Another patient, U Thaung, comes from a family of nurses and was himself a healthcare-training coordinator. He is admirably stoic and feels in control of his diagnosis; he has been living with diabetes for 20 years. “I was not afraid” he says, “my mother had diabetes and I expected it would happen to me too.” U Thaung has excellent knowledge of the ‘diabetic diet’ and says he finds it easy to play to the dietary rules because he only eats at home. Few people would feel the same eating the rice infused Myanmar diet reminiscent of the John Betjemen poem; ‘Rice paper, rice noodle, fried rice, Rice minds, rice breath’. Then of course there are all the deep fried snacks and with oil, once a scarce commodity, now used as the currency of hospitality.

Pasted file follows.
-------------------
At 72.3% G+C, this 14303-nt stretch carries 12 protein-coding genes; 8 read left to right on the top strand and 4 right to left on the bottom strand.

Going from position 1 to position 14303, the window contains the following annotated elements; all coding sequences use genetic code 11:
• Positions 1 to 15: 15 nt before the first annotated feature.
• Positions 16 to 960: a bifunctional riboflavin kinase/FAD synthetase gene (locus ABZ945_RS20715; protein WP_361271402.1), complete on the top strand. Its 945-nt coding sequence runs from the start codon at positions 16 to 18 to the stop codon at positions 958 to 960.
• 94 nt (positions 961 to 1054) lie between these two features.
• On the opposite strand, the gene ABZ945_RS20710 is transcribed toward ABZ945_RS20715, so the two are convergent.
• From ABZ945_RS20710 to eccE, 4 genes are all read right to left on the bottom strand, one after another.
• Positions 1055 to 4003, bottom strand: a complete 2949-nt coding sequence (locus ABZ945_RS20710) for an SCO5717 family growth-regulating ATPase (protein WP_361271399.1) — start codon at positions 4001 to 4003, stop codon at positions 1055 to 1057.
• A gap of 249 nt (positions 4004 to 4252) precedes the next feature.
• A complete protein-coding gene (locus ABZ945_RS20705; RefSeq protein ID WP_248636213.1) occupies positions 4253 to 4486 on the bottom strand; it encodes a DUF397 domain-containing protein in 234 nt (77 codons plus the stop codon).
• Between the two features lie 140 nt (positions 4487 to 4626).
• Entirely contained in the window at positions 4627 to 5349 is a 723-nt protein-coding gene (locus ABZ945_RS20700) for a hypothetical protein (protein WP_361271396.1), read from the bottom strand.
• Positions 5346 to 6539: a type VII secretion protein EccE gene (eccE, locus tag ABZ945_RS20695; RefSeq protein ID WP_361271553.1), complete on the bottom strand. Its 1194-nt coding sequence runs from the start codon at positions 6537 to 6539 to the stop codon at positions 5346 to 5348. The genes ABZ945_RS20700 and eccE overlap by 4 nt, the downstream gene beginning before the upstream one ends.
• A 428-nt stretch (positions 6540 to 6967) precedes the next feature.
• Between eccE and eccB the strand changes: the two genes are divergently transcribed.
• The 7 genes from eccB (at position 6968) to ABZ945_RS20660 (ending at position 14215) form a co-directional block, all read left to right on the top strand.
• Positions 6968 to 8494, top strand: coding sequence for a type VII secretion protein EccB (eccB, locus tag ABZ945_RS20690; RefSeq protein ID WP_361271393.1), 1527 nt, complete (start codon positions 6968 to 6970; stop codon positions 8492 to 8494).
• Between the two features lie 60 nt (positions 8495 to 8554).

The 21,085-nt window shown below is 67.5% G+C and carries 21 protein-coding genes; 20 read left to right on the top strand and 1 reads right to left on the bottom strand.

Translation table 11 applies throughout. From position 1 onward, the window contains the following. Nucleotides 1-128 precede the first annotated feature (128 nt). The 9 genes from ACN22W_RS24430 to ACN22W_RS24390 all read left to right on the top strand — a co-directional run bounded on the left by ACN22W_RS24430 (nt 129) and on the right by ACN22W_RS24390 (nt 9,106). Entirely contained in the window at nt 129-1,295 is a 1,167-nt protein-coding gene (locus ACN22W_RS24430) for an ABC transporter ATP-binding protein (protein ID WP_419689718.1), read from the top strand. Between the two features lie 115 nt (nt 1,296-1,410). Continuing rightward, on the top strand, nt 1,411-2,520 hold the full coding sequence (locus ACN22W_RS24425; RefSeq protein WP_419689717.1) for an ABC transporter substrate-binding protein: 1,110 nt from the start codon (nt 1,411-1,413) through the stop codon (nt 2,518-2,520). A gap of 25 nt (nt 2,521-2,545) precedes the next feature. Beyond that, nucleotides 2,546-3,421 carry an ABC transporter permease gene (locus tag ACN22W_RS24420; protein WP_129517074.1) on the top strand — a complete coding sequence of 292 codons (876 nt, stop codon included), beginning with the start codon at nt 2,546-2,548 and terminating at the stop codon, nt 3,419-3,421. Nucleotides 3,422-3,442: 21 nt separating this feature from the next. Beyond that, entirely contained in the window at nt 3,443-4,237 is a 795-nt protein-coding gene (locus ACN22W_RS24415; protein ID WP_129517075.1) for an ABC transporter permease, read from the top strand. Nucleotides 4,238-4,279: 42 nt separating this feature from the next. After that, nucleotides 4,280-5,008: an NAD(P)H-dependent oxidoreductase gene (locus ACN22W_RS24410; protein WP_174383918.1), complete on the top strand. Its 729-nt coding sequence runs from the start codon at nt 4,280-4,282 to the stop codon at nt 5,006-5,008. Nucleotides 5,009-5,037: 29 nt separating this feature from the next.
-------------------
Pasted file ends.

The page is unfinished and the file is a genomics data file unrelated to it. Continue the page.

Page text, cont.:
Already genetically predisposed to diabetes, the increased availability of produce due to opening trade borders will lead Myanmar through the well-trodden paths of other emerging LMICs. According to the WHO 2014 report a multi sector and primary health care focused approach is needed to tackle this growing burden, and Myanmar is looking to adopt exactly that. Professor Ko Ko of NOGH is the country’s lead physician for tackling diabetes. He quotes 59% mortality in Myanmar (2012) is from NCDs and 80% of those could be prevented with risk behaviour modification. In the past the focus has been mainly infectious diseases and maternal and child health, in line with the former Millennium Development Goals (MDGs), whereas NCDs have largely been ignored. With the advent of Sustainable Development Goals (SDGs) however, he hopes the agenda will change.